In the late 80s/early 90s, horror got boring for me. Everything seemed to lack originality or a formula that worked, and everything seemed SO predictable. Sadly, I kinda gave up on the genre for a while. Then in '94, Wes Craven gave us New Nightmare and he gave Freddy back to the fans. He got rid of all the cheesy lines and he made Freddy scary again. He instantly reignited my love of horror with one film.

Wes Craven seemed to have a way of honing in on what scared me the most, and his films have had a huge impact on me becoming the horror fan that I am today. His passing was truly a loss to the horror community and its fans. He will be missed - by myself and countless others - for decades to come.

RIP Mr. Craven. You will live on through your countless masterpieces and in the hearts of your fans. Thank you for all the screams.

 

STEPHANIE ROISLAND: I was very young the first time I saw A Nightmare on Elm Street. My family was not into horror at all with the exception of my older brother. I always knew I was different. I wasn't afraid of Freddy, he made me giggle. I was scared of the The Wizard of Oz, but The Hills Have Eyes intrigued me.

Wes Craven helped open my eyes to a world where everything twisted was acceptable and nightmares can be made into a reality on film. I loved the independent thoughts and freedom of his writing and movies. He, along with a handful of other directors/writers, gave me insight into a world where I fit in.

When I heard of Mr. Craven's passing this is what I blogged and it is still how I feel: "The goal of life is not to live forever, but to create something that will". And he accomplished just that. He will be immortal, not in the flesh but in his works. He has created a legacy that will live on and on with each generation. We will show our grandchildren his cult classics just as we did our children and show them how true horror really should be.

Rest In Peace, my friend, and here is to the immorality of Gods and Monsters.

 

DIXIELORD: Like so many horror fans, I first discovered Wes Craven with A Nightmare on Elm Street. It was like nothing I had ever seen before. Freddy Krueger was no hulking, silent stalker, no shambling zombie, and no Gothic Victorian creature of the night. Freddy was something entirely new, a laughing, wise cracking demon from hell, and he was always waiting in your dreams. With him, Wes Craven had made my nightmares something to really fear. Those harmless nightmares might not really be so harmless. Over the years, Freddy became a pop culture icon as the films got more campy, and people knew that Freddy was really Robert Englund. Then, when Freddy was posing with babies, and riding on parade floats, Wes took him back, and made him scary again. In New Nightmare, Wes Craven crashed through the fourth wall at full speed, making Freddy more real and more terrifying than ever.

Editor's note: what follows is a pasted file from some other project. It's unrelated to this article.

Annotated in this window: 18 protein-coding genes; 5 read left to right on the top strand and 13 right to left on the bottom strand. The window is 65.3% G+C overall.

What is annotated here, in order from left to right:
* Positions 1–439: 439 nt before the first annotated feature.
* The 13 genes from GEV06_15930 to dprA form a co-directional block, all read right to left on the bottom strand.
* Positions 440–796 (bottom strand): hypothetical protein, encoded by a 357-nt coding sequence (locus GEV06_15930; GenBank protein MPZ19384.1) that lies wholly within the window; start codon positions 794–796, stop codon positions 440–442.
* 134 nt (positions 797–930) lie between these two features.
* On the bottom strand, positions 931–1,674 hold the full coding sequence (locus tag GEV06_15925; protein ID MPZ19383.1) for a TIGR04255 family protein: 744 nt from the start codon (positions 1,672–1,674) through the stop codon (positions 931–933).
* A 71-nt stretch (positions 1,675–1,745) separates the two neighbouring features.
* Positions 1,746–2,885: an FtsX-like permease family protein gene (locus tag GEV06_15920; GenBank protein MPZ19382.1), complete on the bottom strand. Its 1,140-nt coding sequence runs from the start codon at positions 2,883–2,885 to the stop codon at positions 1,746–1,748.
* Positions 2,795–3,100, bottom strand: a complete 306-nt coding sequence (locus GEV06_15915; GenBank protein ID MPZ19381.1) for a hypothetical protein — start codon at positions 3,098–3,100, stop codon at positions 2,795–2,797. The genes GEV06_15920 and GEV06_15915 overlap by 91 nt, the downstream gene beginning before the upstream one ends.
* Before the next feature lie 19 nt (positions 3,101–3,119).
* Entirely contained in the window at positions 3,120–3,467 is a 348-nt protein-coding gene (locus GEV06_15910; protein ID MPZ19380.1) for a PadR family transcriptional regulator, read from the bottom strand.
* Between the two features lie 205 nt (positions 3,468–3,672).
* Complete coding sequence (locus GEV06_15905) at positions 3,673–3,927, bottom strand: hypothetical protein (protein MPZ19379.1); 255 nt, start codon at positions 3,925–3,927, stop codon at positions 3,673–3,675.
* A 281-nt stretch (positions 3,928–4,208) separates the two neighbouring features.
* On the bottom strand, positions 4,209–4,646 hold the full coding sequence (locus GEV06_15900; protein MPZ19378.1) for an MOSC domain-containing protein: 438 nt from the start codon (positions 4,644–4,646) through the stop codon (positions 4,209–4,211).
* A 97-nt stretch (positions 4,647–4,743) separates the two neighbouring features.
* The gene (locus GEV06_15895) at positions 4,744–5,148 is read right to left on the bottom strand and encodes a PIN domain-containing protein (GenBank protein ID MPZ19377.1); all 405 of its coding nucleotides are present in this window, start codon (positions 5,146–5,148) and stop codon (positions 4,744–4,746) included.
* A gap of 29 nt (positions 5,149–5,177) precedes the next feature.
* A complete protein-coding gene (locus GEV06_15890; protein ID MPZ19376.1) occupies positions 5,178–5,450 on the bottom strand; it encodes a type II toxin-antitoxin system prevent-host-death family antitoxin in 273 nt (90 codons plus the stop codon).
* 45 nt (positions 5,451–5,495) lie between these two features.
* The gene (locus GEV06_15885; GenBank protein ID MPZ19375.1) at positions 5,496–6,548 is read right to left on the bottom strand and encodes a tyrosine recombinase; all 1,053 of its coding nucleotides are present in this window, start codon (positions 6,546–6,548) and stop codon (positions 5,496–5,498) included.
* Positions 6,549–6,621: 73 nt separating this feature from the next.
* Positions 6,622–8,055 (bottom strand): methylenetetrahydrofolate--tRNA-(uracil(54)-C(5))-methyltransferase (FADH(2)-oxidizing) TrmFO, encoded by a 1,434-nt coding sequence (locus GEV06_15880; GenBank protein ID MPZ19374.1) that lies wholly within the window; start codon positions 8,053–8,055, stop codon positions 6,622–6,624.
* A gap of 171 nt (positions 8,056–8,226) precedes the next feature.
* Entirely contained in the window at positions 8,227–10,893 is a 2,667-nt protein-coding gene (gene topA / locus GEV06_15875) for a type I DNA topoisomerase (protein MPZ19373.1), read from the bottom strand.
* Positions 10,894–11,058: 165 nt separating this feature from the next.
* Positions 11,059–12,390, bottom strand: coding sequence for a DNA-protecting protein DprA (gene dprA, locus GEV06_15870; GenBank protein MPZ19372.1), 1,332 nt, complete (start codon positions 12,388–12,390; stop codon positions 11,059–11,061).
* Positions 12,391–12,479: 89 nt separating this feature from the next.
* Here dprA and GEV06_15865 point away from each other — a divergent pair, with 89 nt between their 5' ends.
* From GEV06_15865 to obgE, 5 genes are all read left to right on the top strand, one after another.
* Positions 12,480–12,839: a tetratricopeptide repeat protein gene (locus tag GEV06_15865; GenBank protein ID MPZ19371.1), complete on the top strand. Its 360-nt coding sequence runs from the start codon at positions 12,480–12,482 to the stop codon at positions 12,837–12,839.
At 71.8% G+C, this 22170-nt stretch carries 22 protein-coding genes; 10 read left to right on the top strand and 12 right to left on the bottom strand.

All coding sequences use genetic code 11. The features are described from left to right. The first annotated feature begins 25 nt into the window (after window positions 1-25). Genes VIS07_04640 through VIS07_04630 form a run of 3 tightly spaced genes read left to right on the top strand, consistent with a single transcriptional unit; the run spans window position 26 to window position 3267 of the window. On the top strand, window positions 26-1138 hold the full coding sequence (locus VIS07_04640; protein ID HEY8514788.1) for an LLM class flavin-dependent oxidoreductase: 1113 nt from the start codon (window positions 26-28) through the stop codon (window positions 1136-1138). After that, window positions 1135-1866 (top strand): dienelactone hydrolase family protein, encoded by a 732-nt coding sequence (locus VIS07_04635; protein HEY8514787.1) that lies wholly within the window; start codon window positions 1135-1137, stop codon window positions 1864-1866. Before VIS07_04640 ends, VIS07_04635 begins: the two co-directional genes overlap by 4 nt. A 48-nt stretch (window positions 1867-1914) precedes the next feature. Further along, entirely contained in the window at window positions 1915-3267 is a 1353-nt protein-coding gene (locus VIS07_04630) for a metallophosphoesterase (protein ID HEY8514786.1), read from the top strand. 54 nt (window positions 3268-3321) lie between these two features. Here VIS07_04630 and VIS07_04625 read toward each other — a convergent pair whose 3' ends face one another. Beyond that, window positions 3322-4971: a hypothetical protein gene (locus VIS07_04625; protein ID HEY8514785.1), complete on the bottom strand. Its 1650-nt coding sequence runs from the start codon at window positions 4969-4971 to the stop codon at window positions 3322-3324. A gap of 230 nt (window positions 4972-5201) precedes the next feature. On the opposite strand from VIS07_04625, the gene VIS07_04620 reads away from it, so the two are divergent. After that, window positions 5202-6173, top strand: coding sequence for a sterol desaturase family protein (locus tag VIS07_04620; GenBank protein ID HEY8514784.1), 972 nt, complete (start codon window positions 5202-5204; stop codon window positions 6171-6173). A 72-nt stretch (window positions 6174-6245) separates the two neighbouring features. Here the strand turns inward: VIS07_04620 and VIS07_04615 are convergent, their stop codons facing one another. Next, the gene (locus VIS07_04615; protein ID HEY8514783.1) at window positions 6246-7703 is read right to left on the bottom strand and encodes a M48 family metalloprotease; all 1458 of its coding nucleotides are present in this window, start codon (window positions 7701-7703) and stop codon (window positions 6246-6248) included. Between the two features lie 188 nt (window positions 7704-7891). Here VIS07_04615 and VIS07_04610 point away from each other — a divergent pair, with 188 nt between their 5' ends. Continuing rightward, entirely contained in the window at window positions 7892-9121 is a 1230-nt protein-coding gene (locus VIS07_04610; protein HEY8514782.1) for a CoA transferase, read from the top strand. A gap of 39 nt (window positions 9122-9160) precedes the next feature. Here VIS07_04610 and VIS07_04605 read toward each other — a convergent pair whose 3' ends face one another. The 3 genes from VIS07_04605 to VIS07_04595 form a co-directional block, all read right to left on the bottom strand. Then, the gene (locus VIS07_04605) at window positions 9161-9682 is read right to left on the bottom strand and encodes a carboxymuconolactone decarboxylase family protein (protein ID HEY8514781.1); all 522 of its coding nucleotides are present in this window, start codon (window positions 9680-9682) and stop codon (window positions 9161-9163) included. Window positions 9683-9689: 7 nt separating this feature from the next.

Thank you, Wes, for making my youth more fun and more exciting. Thank you for giving me nightmares and for inspiring my imagination, while reminding me it's all just a nightmare, and I can always wake up.

 

NICK DURHAM: Other than maybe John Carpenter, no other horror maestro's films have had the effect on me the way Wes Craven's had. Granted my feelings on The Last House on the Left are one thing, but that has its place in history and it set the stage for the greatness that would come. There was a time when nearly everything Craven touched turned to gold. Well...almost everything. Despite that though, a majority of his films have had quite an impact on me personally.

The Hills Have Eyes and, of course, the original A Nightmare on Elm Street are two of my all time favorite horror films in the history of ever. Not to mention the fact that he somehow managed to reinvigorate life into Freddy with New Nightmare and an extremely original and interesting premise that no other slasher franchise would dare take on. As much as I love John Carpenter to death, he's never gone down that road. That, in itself, really made me believe that anything could be possible in the horror genre besides the typical and tired tropes we see again and again.

Wes Craven breathed life and fresh air into so many different elements of the horror genre with his films. Granted his later work didn't do a whole lot to twist my knickers, but there's no denying the effect a majority of his work has had on me personally and how I view the horror genre in general. There's damn few other people in the genre that spoke to me like Wes Craven did, and all of us are worse off without his presence.

 

KIM RICKETTS: Early on in my journey into horror I was introduced to A Nightmare on Elm Street. I was young, probably first grade or so, and I remember sitting near my mom watching that gloved hand breach the water and get closer and closer to a dozing Nancy. I was terrified and captivated at the same time. I so badly wanted to look away but I couldn't. I was hooked.